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Protecting New Zealand’s Competitive Advantage: New Report Reveals Scale And Pace Of Changes Facing Our Exporters

Protecting New Zealand’s competitive advantage: new report reveals scale and pace of changes facing our exporters in global ESG reporting and sustainability trade measures.

A new report has revealed the pressure on New Zealand exporters to keep up with international expectations on sustainability, with more than 80% of New Zealand’s exports by value now going to countries with mandatory climate-related disclosures either in force or proposed.

The report, Protecting New Zealand’s Competitive Advantage, by Chapman Tripp for The Aotearoa Circle is a point-in-time snapshot which focusses on two key trends:

  • new climate and sustainability reporting requirements including climate-related disclosures (CRD); and
  • emerging trade measures that relate to climate change and sustainability.

An example of the latter is the EU’s Carbon Border Adjustment Mechanism, in force since late 2023, which now imposes a cost on embedded emissions in certain carbon-intensive exports to the EU. Measures like this in various jurisdictions are anticipated to levy the carbon cost differential between domestically produced products and imports, depending on their carbon footprint and the equivalence of emissions regulation in their country of origin.

Chapman Tripp Partner and report co-author Nicola Swan says the extent of the changes and how fast they are happening may come as a surprise to some. “The fact that more than 80% of New Zealand’s exports by value are now going to countries with CRD either in force or proposed presents a challenge to exporters and their supply chains. New Zealand is heavily dependent on trade and offshore capital – we cannot afford to fall behind on increasing global demands for reporting on climate risk, GHG emissions and broader ESG capability.”

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As well as trade measures and local regulations, those requirements may include clauses in free trade agreements (FTAs) which focus on climate and environmental standards.

The report, Protecting New Zealand’s Competitive Advantage, provides material which enables government and business alike to both recognise key trends that are shifting the global operating environment for New Zealand companies and pin-point specific regulations that may affect them.

The CEO of The Aotearoa Circle, Vicki Watson, says the scale of the requirements documented in the report was a revelation. “As an organisation built to focus on the restoration of natural capital, we are well aware that rapid change is happening in ESG reporting worldwide at both a government and major customer level. But seeing a snapshot of these all-in-one place is telling - over 60% of world GDP is now subject to mandatory CRD measures, either proposed or already in force. This is a trend that is not going away.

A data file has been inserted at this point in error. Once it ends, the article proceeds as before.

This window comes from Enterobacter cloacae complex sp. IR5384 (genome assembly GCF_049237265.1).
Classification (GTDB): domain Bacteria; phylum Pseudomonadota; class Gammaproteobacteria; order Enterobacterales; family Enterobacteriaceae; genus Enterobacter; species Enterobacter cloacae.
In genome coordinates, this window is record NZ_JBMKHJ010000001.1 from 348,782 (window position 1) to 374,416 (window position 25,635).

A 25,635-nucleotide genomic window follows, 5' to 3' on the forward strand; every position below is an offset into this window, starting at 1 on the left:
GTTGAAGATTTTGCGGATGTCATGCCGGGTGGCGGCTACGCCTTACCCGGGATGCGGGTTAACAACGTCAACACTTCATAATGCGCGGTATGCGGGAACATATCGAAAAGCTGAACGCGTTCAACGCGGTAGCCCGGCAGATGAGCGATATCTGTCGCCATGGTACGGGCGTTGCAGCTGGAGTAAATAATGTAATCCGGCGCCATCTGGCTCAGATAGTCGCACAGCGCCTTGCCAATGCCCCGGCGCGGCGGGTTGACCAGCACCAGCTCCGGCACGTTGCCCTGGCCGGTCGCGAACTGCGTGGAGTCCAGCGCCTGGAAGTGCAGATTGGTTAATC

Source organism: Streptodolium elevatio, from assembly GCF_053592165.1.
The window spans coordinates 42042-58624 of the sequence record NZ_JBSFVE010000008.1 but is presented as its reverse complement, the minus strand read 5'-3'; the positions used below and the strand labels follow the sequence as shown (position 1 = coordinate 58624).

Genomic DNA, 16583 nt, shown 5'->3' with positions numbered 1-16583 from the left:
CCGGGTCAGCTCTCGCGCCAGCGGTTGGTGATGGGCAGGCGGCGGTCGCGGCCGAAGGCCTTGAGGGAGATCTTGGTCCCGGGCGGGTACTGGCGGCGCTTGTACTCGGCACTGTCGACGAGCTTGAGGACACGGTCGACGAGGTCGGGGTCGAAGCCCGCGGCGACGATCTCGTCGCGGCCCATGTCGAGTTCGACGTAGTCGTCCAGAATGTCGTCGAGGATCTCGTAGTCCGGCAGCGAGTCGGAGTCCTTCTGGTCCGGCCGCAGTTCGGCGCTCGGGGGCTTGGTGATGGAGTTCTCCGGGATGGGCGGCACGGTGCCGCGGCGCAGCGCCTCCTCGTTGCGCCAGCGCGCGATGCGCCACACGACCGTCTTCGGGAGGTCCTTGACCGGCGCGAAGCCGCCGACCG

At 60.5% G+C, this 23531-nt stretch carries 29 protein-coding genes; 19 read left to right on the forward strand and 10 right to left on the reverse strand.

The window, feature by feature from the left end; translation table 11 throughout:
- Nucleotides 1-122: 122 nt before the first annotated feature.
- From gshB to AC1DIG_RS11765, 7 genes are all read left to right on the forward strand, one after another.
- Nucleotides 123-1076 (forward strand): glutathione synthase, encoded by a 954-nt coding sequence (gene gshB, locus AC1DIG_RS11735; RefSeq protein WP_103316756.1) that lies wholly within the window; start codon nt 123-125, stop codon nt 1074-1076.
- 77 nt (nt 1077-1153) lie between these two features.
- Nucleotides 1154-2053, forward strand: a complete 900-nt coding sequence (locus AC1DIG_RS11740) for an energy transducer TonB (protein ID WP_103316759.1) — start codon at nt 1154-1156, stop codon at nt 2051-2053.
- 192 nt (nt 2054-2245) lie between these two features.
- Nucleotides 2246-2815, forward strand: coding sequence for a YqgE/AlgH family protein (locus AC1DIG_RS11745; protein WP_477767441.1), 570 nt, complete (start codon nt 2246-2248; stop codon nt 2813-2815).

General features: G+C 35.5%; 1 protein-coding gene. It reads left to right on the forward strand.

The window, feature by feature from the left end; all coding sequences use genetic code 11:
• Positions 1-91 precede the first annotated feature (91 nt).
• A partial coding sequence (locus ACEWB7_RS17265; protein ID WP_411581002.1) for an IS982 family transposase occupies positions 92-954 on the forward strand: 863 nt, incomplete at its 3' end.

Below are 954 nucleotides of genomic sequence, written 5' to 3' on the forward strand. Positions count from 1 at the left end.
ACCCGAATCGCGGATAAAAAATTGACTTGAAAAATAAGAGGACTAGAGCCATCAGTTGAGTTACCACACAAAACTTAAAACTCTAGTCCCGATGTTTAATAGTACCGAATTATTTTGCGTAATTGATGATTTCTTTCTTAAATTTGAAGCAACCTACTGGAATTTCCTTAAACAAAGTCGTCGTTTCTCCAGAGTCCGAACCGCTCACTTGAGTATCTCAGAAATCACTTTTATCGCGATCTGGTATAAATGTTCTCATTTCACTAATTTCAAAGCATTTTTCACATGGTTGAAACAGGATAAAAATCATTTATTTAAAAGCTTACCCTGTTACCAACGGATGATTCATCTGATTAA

This report maps that trend, pulling together (for the first time) a summary of the raft of regulatory changes that are happening offshore. Having the disclosure requirements listed together with the latest trade regulations is key. We believe it’ll be an invaluable tool for New Zealand companies looking to future proof access to critical markets and international capital.”

Leading law firm Chapman Tripp was engaged to provide the report by The Aotearoa Circle, which is a unique partnership made up of around 50 New Zealand organisations from the public and private sectors working together to restore Aotearoa’s natural capital. Its vision is sustainable prosperity for New Zealand.

ESG reporting is a rapidly evolving area in New Zealand and internationally. Several jurisdictions already have or are considering mandating broader sustainability disclosures to include natural capital risk and some, such as the EU, already require this.

While the authors expect larger New Zealand companies may be directly affected by some of these regulations, many more will be affected indirectly via supply chain expectations and changing consumer preferences. This will have wide-ranging repercussions for a range of our businesses, from large corporates to SMEs.

Chapman Tripp Partner and report co-author Alana Lampitt says “think of a New Zealand exporter who supplies an overseas customer that is subject to mandatory CRD. That customer is likely to look to its supply chain to provide information to support its disclosures and may in turn impose expectations on its New Zealand supplier to meet its own overseas regulatory obligations or voluntary targets. Failure to do so could put the business relationship at risk.”

Simon Tucker, Director of Global Sustainability, Stakeholder Affairs and Trade at Fonterra, welcomed the report, saying, “The number of Fonterra customers with science-based climate targets is growing. These customers are turning to suppliers to deliver their targets. Many other exporters will be in a similar position. This report starts a critical conversation about how New Zealand can take a strategic approach to navigating these changes in a way that protects export value and market access.”

It will be critical for both the private and public sector to continue to monitor these developments to ensure NZ Inc has the information and tools needed to best position itself to respond in an age of transition and change.

The report is publicly available, for free on The Aotearoa Circle website here.

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